1120 SW Fifth Avenue, Portland, OR 97204
Lead-based paint was previously used on play equipment prior to 1980. This isn’t necessarily a problem until paint deteriorates and poses an exposure risk from inhalation of dust or ingestion of paint chips.
If a piece of play equipment tests positive for lead-based paint, PP&R will conduct an exposure risk assessment by a Certified Lead Risk Assessor. If the risk assessment requires equipment to be taken out of service as soon as possible, PP&R will fence off or remove the equipment within 72 hours.
Upon completion of system-wide testing, PP&R will be determining the next steps.
In an effort to reduce the public’s exposure to lead, between 2005 to 2011, PP&R removed, refurbished, or replaced more than 60 pieces of playground equipment which had tested positive for lead-based paint. Since that time, PP&R has identified that more comprehensive testing and potential removals need to take place. In response to heightened awareness to lead exposure and in conjunction with a system-wide Playground Condition Assessment, additional testing for lead paint in playground equipment will be completed in 2016.
Approximately 100 pieces of equipment at over 40 playgrounds will be tested and/or re-tested in between July 2016 and the end of 2016.
As we know more information, we will add it to this page.
All playground equipment installed in 1980 or before has been or will be tested for the presence of lead based paint in the coming months. Testing is anticipated to be complete by end of 2016.
Using the map below, you can select a specific park in the upper right hand corner and look at test results in the table below the map. The actions will be updated with completed and anticipated actions. If a particular piece of equipment is removed due to lead paint and subsequently replaced, the website is updated to reflect the date the new equipment was installed. In rare circumstances, equipment which does have lead based paint, but, in the opinion of the Certified Lead Risk Assessor, does not pose an immediate health risk due to intact encapsulation or other reasons, it may remain in a monitored status to be removed no later than June 2018.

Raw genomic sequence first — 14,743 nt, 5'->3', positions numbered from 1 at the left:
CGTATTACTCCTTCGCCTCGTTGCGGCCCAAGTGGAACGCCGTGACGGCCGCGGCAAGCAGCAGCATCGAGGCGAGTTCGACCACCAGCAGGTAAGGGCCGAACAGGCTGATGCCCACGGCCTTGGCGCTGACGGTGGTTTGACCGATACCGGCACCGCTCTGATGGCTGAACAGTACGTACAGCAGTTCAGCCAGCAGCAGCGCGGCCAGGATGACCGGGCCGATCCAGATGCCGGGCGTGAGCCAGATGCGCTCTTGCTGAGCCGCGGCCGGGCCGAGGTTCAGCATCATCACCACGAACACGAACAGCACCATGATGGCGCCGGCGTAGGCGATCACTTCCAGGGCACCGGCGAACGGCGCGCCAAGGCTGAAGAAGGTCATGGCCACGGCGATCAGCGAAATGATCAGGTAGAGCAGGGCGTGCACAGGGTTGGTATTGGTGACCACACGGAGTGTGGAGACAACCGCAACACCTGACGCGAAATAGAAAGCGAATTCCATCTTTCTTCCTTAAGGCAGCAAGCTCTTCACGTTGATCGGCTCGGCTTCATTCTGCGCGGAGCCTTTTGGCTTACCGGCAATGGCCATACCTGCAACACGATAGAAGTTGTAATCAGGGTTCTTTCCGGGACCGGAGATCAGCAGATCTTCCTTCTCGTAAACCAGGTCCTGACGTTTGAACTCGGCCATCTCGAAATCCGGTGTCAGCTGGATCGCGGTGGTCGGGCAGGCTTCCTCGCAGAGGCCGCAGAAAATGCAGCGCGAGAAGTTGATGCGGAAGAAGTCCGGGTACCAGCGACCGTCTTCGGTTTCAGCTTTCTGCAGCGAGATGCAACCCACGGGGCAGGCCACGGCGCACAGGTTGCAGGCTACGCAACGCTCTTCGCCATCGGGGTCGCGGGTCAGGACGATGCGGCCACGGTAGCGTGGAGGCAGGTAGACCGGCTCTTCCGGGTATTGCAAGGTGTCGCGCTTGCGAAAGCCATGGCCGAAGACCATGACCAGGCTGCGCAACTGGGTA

This webpage and the data below are subject to regular updates. Please note, there may be a few days lag in between when you see an action take place in a park (e.g. a fence going up) and when this map and table are updated with results and actions.
Q: What PP&R playground equipment has lead paint?
A: All playground equipment known to have lead-based paint has already been: removed, encapsulated to seal the lead based paint, or fenced-off to prevent public exposure. Lead-based paint could be present on equipment installed before 1980. In 2002, PP&R tested over 138 pieces of equipment installed prior to 1980. This round of testing led to the control program of 2005–2011 when 60 pieces of equipment were identified and addressed. However, that project did not test all pieces in our system installed prior to 1980.
Q: What does PP&R do when it discovers lead-based paint in play equipment?
A: Within 72 hours of discovery, we will fence it off from the public or remove it in order to eliminate public exposure risk.
Q: Should I be worried about my child’s lead levels?
A: If you are concerned about your child’s lead levels, the best thing you can do is have them tested. For testing, please contact your licensed medical provider or find out more about Multnomah County’s free testing at leadline.org.
It is also important to understand the science and statistics around lead exposure. Children six and younger are especially vulnerable to the effects of lead exposure and can be exposed through dust, paint, soil, pottery and jewelry, piping and solder, food and more.
While there is no safe level of lead in our blood, children are most at risk when they have sustained and prolonged exposure to ingesting lead, often in the home. To understand your child’s risk of exposure, please note that Multnomah County reports that from 2013 to 2016, more than 15,000 lead tests were conducted. Of those, elevated blood lead levels were found in 188 children.